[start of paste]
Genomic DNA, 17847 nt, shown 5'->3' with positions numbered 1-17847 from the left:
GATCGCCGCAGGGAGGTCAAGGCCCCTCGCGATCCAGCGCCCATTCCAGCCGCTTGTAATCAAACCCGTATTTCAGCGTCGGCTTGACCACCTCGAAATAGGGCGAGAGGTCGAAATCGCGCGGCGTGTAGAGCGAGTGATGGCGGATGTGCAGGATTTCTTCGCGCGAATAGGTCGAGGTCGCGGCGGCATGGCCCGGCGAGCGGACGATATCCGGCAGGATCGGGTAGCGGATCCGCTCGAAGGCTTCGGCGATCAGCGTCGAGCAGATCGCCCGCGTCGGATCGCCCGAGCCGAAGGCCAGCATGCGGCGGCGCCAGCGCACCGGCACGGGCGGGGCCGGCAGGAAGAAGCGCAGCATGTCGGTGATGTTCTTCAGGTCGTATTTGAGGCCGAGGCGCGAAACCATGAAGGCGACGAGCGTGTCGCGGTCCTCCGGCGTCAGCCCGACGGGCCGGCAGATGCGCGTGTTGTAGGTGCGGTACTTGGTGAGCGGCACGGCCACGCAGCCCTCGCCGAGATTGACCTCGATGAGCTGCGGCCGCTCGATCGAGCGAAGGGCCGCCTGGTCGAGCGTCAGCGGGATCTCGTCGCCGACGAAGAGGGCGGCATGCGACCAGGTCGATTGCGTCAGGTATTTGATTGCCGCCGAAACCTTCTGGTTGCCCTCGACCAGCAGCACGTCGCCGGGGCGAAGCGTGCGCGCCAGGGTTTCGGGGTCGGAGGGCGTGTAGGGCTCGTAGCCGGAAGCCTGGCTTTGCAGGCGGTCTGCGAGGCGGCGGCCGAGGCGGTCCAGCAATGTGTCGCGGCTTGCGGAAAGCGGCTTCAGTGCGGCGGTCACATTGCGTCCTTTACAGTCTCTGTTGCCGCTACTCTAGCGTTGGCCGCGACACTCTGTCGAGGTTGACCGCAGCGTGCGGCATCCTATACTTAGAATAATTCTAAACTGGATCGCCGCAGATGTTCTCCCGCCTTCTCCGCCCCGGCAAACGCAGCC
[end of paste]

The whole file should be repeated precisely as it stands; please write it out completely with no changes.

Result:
Genomic DNA, 17847 nt, shown 5'->3' with positions numbered 1-17847 from the left:
GATCGCCGCAGGGAGGTCAAGGCCCCTCGCGATCCAGCGCCCATTCCAGCCGCTTGTAATCAAACCCGTATTTCAGCGTCGGCTTGACCACCTCGAAATAGGGCGAGAGGTCGAAATCGCGCGGCGTGTAGAGCGAGTGATGGCGGATGTGCAGGATTTCTTCGCGCGAATAGGTCGAGGTCGCGGCGGCATGGCCCGGCGAGCGGACGATATCCGGCAGGATCGGGTAGCGGATCCGCTCGAAGGCTTCGGCGATCAGCGTCGAGCAGATCGCCCGCGTCGGATCGCCCGAGCCGAAGGCCAGCATGCGGCGGCGCCAGCGCACCGGCACGGGCGGGGCCGGCAGGAAGAAGCGCAGCATGTCGGTGATGTTCTTCAGGTCGTATTTGAGGCCGAGGCGCGAAACCATGAAGGCGACGAGCGTGTCGCGGTCCTCCGGCGTCAGCCCGACGGGCCGGCAGATGCGCGTGTTGTAGGTGCGGTACTTGGTGAGCGGCACGGCCACGCAGCCCTCGCCGAGATTGACCTCGATGAGCTGCGGCCGCTCGATCGAGCGAAGGGCCGCCTGGTCGAGCGTCAGCGGGATCTCGTCGCCGACGAAGAGGGCGGCATGCGACCAGGTCGATTGCGTCAGGTATTTGATTGCCGCCGAAACCTTCTGGTTGCCCTCGACCAGCAGCACGTCGCCGGGGCGAAGCGTGCGCGCCAGGGTTTCGGGGTCGGAGGGCGTGTAGGGCTCGTAGCCGGAAGCCTGGCTTTGCAGGCGGTCTGCGAGGCGGCGGCCGAGGCGGTCCAGCAATGTGTCGCGGCTTGCGGAAAGCGGCTTCAGTGCGGCGGTCACATTGCGTCCTTTACAGTCTCTGTTGCCGCTACTCTAGCGTTGGCCGCGACACTCTGTCGAGGTTGACCGCAGCGTGCGGCATCCTATACTTAGAATAATTCTAAACTGGATCGCCGCAGATGTTCTCCCGCCTTCTCCGCCCCGGCAAACGCAGCC